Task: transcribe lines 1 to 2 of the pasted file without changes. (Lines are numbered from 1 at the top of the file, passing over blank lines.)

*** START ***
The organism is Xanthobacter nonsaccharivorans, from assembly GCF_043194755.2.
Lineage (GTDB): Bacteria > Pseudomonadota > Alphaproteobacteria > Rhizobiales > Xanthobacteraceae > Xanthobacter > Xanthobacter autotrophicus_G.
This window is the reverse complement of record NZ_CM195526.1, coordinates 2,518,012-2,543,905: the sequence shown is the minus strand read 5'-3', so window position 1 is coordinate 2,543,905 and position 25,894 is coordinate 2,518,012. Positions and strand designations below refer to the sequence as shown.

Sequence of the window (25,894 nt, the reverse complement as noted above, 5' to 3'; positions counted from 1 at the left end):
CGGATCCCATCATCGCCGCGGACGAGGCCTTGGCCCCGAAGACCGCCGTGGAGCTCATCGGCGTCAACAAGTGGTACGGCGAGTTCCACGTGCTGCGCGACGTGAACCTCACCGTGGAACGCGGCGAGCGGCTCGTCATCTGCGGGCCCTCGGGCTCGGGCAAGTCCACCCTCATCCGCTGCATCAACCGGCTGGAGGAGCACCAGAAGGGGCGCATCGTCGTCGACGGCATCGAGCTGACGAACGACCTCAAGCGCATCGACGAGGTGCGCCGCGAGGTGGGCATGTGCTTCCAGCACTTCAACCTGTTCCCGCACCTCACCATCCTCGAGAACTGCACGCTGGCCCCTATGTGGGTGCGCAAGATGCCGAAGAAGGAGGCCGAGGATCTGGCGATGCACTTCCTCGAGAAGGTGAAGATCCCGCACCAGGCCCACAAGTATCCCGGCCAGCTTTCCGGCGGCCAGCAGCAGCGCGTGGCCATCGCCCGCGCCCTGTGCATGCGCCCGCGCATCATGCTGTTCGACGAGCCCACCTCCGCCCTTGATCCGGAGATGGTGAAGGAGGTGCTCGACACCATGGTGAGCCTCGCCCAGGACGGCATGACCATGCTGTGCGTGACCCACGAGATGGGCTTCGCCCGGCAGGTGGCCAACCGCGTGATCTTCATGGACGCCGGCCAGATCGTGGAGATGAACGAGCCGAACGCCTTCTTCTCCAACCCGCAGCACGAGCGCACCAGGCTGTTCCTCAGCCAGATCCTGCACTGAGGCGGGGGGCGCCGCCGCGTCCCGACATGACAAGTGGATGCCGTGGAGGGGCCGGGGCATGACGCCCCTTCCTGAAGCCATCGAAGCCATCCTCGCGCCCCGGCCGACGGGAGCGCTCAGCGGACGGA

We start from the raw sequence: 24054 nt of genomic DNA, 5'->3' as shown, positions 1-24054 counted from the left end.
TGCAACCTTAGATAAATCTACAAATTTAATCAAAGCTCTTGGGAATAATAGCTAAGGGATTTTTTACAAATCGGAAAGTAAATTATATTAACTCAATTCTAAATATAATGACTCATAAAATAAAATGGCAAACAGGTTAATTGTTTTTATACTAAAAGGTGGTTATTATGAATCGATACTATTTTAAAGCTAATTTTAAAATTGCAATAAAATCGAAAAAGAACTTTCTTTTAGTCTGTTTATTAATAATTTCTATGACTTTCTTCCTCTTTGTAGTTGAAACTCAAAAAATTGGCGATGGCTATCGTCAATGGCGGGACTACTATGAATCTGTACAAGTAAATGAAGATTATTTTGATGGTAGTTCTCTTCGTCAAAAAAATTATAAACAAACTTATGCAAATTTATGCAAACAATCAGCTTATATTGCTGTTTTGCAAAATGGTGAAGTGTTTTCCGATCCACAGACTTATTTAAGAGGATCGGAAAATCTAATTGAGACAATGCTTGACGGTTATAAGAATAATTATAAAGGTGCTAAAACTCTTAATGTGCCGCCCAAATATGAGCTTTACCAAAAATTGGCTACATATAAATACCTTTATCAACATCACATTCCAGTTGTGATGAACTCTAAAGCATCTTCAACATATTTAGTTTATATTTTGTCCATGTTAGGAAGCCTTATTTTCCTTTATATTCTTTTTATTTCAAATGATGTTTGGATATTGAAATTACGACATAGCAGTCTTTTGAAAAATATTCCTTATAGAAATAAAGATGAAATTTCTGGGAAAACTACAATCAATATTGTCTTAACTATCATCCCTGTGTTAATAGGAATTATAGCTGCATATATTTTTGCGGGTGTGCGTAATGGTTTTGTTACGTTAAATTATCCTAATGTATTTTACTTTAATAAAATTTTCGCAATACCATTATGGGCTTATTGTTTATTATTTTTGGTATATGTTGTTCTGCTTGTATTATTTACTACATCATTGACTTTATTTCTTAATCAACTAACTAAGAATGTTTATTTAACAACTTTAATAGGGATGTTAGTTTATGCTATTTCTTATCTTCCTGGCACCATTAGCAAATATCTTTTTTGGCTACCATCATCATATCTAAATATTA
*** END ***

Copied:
The organism is Xanthobacter nonsaccharivorans, from assembly GCF_043194755.2.
Lineage (GTDB): Bacteria > Pseudomonadota > Alphaproteobacteria > Rhizobiales > Xanthobacteraceae > Xanthobacter > Xanthobacter autotrophicus_G.